This time of the year is probably the most exhilarating period in a student’s life. All those long nights of burning the midnight oil to complete one’s thesis alongside gazillion of long exams to study for are finally over. After all, it is graduation season in the Philippines once again.

Looking back on my own student life, eons ago, I remember joining a demonstration to oppose the Student Organization Guidelines and Regulations. This set of rules was rolled out without prior consultation with the student body and gave less priority to non-academic-related activities and organizations. The demonstration eventually turned into dialogues and negotiations with the Office of the Dean of Students. The details of which admittedly are mostly already a blur. What stuck to me from that experience though was the power of our collective voice.

Students from various groups and organizations joined that demonstration but we were able to work together towards the directions we needed to go. For us to develop into well-rounded individuals, we needed a higher learning that organically happens within the four-corners of the classroom and beyond. Since the university could not deliver such, the students took on the ownership to demand for the higher learning they desired to participate in. Result of which was the eventual revision to a more balanced guidelines that encourage student participation in organizations and activities of his or her choice, apart from the academic requirements, of course.

Similar theme then from way back in my distant past is unfolding in front of me, in my current strand of work: the collective power of the people to take ownership for the kind of change they want to happen.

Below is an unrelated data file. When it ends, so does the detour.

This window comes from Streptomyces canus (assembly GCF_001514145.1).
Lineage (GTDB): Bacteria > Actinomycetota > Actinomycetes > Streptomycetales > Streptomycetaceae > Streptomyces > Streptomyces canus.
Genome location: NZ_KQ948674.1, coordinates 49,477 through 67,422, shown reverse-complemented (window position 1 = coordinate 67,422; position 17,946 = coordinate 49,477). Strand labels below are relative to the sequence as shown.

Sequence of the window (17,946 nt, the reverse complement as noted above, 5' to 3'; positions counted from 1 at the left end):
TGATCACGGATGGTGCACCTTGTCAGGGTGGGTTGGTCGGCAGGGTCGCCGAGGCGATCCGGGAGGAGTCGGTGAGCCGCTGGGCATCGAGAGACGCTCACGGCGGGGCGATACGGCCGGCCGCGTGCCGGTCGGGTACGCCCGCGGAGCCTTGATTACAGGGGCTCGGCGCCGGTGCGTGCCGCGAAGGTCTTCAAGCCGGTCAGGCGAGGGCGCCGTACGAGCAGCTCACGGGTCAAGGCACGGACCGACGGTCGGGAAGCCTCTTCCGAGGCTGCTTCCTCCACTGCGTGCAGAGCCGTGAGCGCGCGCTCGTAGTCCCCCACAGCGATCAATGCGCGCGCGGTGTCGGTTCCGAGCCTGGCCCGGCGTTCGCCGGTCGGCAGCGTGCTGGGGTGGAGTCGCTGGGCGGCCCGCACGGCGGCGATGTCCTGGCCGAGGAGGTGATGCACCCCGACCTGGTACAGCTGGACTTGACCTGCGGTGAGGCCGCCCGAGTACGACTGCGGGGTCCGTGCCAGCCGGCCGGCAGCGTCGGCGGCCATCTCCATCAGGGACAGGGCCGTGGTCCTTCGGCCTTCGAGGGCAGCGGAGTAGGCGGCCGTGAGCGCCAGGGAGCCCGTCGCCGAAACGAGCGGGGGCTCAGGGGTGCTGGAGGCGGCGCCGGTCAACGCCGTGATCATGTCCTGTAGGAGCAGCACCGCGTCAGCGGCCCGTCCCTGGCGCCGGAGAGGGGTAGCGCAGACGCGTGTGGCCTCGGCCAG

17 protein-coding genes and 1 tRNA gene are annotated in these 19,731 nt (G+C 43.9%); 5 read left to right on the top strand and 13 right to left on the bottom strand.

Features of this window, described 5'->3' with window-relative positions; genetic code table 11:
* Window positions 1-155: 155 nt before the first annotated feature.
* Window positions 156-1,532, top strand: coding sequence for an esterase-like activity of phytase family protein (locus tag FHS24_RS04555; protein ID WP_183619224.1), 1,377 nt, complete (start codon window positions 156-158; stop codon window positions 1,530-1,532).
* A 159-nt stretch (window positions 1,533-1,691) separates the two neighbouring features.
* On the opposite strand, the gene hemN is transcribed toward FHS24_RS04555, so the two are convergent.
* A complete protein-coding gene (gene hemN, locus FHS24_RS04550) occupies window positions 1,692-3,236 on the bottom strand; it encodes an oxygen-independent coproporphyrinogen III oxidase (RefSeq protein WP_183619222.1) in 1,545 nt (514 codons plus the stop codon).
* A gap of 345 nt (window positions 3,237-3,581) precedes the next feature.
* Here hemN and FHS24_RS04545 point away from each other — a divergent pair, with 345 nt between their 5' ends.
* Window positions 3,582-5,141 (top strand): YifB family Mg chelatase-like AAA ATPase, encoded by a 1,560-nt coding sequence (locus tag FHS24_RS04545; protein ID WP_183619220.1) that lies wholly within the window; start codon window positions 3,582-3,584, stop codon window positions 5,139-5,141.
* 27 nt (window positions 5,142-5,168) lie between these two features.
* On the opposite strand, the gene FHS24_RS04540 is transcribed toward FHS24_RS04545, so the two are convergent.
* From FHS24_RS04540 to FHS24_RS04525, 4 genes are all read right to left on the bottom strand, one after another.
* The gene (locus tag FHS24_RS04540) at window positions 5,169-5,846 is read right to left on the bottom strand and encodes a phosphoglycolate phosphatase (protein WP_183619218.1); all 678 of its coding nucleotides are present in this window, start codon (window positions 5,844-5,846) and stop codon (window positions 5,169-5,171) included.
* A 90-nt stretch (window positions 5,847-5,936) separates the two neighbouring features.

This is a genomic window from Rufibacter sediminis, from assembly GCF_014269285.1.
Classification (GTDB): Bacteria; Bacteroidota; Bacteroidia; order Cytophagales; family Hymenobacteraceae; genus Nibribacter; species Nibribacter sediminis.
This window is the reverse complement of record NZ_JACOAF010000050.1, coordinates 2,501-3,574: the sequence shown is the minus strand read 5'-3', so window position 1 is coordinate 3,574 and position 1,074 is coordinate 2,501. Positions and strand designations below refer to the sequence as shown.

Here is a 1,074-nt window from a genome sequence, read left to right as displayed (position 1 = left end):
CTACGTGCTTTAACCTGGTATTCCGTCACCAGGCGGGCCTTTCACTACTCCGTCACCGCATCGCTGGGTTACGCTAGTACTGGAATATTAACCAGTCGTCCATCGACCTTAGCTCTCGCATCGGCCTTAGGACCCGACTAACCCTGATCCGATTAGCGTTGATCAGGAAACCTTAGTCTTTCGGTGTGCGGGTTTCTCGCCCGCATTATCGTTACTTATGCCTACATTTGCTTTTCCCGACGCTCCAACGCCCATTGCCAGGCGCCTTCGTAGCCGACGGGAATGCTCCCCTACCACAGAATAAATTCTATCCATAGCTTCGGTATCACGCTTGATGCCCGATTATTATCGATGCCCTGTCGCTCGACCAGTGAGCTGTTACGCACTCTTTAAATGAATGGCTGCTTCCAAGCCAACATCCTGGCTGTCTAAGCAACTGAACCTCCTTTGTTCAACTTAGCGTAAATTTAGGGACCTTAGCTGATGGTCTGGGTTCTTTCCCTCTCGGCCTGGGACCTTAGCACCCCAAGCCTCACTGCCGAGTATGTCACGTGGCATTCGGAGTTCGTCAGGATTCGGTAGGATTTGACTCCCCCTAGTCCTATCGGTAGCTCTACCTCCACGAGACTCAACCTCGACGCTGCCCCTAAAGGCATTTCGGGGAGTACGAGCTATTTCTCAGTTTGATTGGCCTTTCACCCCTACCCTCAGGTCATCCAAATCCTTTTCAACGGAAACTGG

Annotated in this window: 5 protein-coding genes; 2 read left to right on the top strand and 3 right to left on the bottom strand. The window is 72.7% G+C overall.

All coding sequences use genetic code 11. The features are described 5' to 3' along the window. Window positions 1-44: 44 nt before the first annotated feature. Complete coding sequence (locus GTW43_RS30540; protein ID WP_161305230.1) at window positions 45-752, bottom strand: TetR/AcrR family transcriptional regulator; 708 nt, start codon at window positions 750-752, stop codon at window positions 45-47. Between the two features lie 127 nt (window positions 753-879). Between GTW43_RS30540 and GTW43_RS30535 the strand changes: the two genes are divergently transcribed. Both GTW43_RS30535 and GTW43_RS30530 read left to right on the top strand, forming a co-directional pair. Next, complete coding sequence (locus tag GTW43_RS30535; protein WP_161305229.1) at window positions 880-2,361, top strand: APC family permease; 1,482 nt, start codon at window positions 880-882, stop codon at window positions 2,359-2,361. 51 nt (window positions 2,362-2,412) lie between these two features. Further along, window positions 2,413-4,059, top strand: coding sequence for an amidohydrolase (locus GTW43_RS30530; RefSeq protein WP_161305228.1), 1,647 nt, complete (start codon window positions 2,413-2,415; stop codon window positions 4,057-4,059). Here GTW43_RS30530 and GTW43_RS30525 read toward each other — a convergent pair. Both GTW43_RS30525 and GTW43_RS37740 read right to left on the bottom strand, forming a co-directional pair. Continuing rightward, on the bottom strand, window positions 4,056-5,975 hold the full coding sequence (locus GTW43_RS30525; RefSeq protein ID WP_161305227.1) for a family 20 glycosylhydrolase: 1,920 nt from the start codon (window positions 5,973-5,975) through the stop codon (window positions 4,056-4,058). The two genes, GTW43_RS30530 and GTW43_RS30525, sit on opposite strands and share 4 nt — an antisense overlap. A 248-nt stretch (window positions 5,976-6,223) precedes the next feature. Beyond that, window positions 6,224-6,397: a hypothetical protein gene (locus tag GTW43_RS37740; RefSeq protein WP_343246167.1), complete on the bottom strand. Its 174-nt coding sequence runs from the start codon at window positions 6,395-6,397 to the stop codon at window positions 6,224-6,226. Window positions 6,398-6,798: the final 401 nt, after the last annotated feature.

When Greenpeace launched its Project: Clean Water campaign in 2007, we only had a handful of Water Patrollers coming from the volunteer pool. As the years progressed, more focus was given on engaging communities especially those residing along the river and in industrial areas in Metro Manila.

Series of activities such as the Water Patrol Caravan and Basic Ecology Workshops were conducted in these areas to raise the awareness regarding the need to actively participate in ensuring our freshwater resources are protected, especially from industrial pollution sources.

During the Right-to-Know Expedition last year, we urged the Department of Environment and Natural Resources (DENR) to adopt the pollution disclosure system.  The information provided from the pollution disclosure can empower the public to closely monitor and report pollution sources as it happens, where it happens. It was the same call as before, only this time, it was not just Greenpeace pushing for this, we were joined by several Water Patrol supporters from various communities

Since then, the Water Patrol community has grown.

Last Saturday, we attended the Water Patrol General Assembly in Marikina City.  The objective of the entire afternoon was for the various water patrol units, coming from different community and youth groups in Marikina and San Mateo, to map out and create their own step-by-step work plan for 2013.

Also included on the workshop that afternoon was a session for participants to re-assess their personal reasons for attending the general assembly and to reflect on their vision of change pertaining to water issues. Their reasons varied but were all deeply rooted on each individual’s desire to take action and do more for their community.  For them, awareness, as aroused by their involvement with Water Patrol is no longer enough, they wanted ownership in shaping the future of our freshwater resources.

Indeed, our community has grown, not just in numbers but also in our level of commitment. There is a steady and continuous growth towards the vision of Water Patrol - to build empowered communities and youth leaders that are actively working within their own capacities to ensure that we can all still enjoy a toxic-free, clean-water future. For all the Water Patrollers, thank you for being part of this vision.

Haydee Illenberger is Water Patrol Coordinator at Greenpeace Southeast Asia based in the Philippines. You can follow her #waterpatrol updates on Twitter via @hillenberger